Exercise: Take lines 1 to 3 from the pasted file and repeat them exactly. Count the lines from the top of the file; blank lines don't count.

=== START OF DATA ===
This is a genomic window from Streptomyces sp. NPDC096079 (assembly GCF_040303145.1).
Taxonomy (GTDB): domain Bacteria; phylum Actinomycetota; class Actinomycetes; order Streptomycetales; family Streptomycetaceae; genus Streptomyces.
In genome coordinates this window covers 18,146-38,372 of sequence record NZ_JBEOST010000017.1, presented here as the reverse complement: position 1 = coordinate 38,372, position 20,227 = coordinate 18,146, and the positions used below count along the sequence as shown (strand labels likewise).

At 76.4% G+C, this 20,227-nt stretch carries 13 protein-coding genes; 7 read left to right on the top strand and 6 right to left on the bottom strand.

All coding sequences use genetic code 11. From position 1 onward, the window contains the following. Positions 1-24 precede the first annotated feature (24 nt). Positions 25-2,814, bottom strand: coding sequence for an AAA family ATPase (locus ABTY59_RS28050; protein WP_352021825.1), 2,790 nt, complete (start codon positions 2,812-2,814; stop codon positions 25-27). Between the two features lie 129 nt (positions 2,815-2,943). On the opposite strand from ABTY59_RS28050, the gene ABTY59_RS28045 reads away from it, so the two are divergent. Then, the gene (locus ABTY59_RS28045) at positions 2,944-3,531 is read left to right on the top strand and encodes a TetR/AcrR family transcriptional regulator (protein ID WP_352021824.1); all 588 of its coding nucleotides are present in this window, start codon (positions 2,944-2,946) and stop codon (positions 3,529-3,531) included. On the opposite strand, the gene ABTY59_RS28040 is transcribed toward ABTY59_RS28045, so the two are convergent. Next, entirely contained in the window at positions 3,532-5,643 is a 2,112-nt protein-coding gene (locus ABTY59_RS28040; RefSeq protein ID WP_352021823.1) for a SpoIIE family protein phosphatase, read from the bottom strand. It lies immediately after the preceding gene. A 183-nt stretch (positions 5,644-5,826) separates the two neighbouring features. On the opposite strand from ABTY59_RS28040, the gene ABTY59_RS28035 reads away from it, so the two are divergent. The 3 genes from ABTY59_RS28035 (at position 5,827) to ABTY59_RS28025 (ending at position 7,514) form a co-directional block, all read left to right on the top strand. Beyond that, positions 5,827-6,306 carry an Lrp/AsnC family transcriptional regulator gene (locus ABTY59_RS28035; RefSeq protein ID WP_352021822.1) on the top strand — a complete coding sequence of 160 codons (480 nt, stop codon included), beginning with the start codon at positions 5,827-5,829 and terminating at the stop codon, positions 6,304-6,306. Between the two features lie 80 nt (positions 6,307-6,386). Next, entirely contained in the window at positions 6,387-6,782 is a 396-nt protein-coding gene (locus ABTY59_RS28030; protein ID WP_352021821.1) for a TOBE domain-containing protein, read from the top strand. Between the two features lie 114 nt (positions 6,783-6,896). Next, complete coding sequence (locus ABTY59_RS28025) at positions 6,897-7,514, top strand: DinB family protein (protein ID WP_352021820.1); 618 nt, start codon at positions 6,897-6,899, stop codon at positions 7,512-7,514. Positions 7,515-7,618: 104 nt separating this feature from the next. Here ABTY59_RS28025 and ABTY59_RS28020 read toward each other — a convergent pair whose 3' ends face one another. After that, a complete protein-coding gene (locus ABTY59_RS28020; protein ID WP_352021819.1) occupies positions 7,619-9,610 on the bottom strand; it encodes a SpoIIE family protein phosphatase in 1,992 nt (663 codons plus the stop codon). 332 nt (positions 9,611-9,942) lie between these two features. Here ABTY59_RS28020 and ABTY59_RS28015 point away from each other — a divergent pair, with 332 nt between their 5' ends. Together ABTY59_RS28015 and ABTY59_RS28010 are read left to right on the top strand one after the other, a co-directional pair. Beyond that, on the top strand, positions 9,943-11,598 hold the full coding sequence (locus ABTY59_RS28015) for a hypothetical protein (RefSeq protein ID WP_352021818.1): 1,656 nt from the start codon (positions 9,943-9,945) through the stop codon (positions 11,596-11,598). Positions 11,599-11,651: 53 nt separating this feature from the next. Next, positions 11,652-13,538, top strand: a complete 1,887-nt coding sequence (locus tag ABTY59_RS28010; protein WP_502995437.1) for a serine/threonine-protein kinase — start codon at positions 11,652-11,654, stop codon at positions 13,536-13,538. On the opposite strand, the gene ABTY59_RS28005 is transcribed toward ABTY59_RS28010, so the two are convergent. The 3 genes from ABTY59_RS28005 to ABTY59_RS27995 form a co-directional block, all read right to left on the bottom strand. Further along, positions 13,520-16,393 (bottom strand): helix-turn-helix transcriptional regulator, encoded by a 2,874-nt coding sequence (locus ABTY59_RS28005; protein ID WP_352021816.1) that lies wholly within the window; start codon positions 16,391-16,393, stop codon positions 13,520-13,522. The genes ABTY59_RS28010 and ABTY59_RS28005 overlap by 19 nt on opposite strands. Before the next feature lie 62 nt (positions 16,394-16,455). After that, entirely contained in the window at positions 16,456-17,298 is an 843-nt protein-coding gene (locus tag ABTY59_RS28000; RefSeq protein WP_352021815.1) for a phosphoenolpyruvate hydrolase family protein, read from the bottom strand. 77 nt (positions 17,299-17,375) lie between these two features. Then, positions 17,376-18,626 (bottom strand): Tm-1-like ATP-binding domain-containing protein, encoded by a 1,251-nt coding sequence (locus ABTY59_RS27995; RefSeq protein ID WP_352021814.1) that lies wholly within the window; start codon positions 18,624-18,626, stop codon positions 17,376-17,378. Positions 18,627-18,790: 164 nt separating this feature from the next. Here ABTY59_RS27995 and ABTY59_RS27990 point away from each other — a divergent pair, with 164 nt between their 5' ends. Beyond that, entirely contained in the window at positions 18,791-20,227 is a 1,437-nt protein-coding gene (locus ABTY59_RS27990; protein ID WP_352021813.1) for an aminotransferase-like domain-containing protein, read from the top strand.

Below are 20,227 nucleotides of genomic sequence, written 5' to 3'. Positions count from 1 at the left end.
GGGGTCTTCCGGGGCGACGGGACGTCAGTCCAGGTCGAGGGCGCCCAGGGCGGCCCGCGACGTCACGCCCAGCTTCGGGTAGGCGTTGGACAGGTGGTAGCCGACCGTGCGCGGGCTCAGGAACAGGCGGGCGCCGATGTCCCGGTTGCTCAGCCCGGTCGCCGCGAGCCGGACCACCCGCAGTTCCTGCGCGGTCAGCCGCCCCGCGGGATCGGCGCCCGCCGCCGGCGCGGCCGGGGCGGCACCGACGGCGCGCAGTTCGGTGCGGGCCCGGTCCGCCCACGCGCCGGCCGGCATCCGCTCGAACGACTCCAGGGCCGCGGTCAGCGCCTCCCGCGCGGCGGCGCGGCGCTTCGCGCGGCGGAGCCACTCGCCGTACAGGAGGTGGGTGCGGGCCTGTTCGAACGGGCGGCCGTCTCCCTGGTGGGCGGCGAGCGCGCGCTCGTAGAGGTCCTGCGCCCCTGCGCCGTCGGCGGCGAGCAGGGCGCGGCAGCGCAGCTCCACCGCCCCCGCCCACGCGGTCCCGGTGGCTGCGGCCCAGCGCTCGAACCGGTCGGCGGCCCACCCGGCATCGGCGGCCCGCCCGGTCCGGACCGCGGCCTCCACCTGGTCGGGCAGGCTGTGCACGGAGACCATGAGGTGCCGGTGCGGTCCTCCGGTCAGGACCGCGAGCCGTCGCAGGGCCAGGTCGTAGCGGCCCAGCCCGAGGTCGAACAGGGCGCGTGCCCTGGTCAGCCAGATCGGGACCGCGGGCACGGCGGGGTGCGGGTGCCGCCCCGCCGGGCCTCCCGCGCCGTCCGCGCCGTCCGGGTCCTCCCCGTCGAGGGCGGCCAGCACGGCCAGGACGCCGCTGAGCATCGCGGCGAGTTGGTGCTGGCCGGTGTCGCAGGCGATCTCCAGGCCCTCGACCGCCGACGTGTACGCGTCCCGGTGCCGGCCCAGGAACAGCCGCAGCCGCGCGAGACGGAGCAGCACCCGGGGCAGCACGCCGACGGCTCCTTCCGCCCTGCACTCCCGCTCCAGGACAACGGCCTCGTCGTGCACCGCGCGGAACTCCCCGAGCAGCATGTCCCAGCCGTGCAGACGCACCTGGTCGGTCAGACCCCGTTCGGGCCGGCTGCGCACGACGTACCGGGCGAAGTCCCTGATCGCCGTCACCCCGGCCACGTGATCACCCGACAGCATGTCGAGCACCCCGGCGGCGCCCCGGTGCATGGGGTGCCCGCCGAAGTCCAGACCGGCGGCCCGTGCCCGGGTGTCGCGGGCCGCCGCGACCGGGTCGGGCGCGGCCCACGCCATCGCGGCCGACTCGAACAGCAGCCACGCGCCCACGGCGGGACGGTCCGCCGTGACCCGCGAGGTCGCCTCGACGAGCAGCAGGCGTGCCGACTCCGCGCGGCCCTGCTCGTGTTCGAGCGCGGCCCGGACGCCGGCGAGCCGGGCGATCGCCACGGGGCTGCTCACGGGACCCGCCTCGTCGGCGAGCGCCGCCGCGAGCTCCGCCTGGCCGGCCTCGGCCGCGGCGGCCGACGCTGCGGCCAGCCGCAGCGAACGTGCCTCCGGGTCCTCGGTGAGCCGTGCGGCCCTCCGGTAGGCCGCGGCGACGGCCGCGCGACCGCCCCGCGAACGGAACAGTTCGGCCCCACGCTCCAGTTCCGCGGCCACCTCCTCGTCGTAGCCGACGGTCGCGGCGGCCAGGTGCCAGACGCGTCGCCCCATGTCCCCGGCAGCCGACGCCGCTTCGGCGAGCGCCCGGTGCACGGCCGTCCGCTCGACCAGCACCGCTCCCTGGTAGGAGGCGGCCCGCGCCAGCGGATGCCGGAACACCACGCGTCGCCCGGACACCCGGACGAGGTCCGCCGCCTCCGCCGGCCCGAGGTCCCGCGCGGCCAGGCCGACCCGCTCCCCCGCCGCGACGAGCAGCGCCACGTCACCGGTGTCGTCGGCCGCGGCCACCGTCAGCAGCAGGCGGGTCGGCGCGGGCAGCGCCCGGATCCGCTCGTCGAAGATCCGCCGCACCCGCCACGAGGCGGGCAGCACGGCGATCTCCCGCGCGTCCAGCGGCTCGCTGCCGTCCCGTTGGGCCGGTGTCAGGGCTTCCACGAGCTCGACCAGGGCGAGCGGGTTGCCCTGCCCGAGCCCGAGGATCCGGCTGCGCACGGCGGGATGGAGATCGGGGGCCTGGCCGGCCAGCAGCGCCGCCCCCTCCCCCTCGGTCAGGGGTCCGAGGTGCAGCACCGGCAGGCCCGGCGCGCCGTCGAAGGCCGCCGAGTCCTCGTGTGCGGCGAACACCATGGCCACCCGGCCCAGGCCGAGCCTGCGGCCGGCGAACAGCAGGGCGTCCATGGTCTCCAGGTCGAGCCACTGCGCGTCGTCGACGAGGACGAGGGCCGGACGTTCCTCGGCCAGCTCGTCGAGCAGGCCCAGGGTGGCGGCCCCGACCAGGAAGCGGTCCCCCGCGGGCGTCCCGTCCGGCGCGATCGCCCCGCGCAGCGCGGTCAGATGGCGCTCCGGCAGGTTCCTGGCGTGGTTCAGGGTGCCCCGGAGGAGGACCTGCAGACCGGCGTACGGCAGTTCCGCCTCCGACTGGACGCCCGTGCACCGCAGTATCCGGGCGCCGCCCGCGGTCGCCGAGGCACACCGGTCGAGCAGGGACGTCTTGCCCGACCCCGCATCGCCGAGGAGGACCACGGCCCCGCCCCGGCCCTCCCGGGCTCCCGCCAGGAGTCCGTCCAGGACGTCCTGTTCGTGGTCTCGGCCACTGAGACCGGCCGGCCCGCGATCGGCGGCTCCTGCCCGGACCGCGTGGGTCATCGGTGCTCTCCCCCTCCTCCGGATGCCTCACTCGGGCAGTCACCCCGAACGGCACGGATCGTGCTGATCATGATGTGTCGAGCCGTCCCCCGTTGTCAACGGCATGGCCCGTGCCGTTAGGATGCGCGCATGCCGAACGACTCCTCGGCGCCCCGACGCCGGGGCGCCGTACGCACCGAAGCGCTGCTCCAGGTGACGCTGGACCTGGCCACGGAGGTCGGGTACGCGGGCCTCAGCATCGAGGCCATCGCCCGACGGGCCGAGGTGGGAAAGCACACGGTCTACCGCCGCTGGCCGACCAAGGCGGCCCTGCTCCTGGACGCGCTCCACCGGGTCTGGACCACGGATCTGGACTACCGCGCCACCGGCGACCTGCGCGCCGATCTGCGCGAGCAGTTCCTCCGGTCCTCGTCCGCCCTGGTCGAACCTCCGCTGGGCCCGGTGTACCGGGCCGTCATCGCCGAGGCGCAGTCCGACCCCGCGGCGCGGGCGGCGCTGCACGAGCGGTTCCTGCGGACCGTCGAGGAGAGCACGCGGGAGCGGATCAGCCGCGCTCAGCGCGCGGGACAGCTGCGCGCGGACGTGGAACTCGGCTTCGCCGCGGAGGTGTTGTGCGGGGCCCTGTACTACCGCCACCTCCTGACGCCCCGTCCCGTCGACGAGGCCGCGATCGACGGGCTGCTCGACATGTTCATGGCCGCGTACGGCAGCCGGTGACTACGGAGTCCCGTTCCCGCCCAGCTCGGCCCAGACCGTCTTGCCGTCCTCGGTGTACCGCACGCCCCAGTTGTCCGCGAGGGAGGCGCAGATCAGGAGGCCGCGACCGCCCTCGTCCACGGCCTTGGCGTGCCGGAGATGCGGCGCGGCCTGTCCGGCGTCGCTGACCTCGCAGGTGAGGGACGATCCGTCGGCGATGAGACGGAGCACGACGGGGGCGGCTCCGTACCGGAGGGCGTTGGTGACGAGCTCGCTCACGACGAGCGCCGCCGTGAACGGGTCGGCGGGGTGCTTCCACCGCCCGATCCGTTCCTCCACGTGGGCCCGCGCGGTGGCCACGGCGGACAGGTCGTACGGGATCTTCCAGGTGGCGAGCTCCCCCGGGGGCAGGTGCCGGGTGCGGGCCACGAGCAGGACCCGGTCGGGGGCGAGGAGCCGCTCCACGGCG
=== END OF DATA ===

This is a genomic window from Streptomyces sp. NPDC096079 (assembly GCF_040303145.1).
Taxonomy (GTDB): domain Bacteria; phylum Actinomycetota; class Actinomycetes; order Streptomycetales; family Streptomycetaceae; genus Streptomyces.
In genome coordinates this window covers 18,146-38,372 of sequence record NZ_JBEOST010000017.1, presented here as the reverse complement: position 1 = coordinate 38,372, position 20,227 = coordinate 18,146, and the positions used below count along the sequence as shown (strand labels likewise).